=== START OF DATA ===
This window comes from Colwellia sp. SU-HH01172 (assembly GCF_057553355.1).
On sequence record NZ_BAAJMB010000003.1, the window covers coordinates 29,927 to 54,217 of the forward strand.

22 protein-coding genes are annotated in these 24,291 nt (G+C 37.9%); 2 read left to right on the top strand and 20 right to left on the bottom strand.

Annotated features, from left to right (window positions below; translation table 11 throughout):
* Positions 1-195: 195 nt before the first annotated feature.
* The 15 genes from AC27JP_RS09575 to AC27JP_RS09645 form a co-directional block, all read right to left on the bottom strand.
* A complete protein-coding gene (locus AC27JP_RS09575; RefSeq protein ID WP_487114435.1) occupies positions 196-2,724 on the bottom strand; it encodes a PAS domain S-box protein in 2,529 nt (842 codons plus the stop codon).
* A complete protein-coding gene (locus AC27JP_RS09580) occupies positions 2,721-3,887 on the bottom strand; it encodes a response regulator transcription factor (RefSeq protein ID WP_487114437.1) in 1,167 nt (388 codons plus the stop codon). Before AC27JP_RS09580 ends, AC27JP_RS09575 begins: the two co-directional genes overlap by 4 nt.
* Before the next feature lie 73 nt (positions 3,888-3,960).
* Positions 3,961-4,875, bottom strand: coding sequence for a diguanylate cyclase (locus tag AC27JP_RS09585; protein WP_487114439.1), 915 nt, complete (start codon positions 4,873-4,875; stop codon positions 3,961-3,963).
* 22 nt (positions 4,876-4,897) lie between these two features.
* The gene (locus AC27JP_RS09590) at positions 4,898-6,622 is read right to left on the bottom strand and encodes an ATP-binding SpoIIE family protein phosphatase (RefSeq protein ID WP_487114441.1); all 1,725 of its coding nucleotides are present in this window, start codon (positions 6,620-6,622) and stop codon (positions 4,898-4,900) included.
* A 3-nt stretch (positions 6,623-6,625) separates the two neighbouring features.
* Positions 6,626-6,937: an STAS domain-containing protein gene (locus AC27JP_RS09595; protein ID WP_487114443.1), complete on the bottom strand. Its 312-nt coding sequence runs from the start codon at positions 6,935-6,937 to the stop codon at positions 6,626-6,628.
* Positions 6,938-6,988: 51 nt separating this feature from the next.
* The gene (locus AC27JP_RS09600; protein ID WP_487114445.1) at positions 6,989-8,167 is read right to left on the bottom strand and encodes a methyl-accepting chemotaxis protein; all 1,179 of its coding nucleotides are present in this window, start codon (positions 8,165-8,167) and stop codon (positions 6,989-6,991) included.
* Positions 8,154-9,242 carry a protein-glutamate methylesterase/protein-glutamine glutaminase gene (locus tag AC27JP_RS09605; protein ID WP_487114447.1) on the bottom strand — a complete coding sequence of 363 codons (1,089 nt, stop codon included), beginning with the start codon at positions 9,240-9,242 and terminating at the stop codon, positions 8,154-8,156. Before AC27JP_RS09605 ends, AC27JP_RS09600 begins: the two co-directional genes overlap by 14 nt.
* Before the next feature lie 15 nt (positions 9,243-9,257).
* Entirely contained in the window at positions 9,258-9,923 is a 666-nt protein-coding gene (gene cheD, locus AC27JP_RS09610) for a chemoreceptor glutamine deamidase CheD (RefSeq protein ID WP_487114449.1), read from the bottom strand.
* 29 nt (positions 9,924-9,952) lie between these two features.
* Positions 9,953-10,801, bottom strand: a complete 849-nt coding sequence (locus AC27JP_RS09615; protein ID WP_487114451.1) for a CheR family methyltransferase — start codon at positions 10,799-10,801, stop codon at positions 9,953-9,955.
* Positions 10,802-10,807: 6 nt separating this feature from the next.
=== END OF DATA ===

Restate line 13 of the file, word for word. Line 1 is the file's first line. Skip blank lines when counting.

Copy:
* A 3-nt stretch (positions 6,623-6,625) separates the two neighbouring features.